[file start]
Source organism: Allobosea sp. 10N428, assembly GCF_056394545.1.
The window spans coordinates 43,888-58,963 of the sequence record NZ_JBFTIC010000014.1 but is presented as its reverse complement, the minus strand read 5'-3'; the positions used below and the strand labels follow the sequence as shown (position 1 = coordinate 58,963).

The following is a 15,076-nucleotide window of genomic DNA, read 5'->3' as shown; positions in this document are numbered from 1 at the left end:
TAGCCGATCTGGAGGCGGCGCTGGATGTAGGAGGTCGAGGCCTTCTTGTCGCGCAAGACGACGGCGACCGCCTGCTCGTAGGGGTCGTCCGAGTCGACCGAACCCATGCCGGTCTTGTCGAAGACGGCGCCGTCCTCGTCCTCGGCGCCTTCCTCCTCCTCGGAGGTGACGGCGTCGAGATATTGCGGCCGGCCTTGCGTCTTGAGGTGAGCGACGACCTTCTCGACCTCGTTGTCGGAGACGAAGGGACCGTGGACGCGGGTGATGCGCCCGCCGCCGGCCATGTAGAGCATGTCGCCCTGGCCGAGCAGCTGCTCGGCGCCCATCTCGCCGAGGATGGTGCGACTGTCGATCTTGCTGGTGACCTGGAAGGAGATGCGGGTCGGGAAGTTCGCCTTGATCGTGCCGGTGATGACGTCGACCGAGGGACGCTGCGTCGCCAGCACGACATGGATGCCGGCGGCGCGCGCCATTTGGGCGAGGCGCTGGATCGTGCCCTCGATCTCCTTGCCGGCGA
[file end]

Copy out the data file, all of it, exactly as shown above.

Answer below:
Source organism: Allobosea sp. 10N428, assembly GCF_056394545.1.
The window spans coordinates 43,888-58,963 of the sequence record NZ_JBFTIC010000014.1 but is presented as its reverse complement, the minus strand read 5'-3'; the positions used below and the strand labels follow the sequence as shown (position 1 = coordinate 58,963).

The following is a 15,076-nucleotide window of genomic DNA, read 5'->3' as shown; positions in this document are numbered from 1 at the left end:
TAGCCGATCTGGAGGCGGCGCTGGATGTAGGAGGTCGAGGCCTTCTTGTCGCGCAAGACGACGGCGACCGCCTGCTCGTAGGGGTCGTCCGAGTCGACCGAACCCATGCCGGTCTTGTCGAAGACGGCGCCGTCCTCGTCCTCGGCGCCTTCCTCCTCCTCGGAGGTGACGGCGTCGAGATATTGCGGCCGGCCTTGCGTCTTGAGGTGAGCGACGACCTTCTCGACCTCGTTGTCGGAGACGAAGGGACCGTGGACGCGGGTGATGCGCCCGCCGCCGGCCATGTAGAGCATGTCGCCCTGGCCGAGCAGCTGCTCGGCGCCCATCTCGCCGAGGATGGTGCGACTGTCGATCTTGCTGGTGACCTGGAAGGAGATGCGGGTCGGGAAGTTCGCCTTGATCGTGCCGGTGATGACGTCGACCGAGGGACGCTGCGTCGCCAGCACGACATGGATGCCGGCGGCGCGCGCCATTTGGGCGAGGCGCTGGATCGTGCCCTCGATCTCCTTGCCGGCGA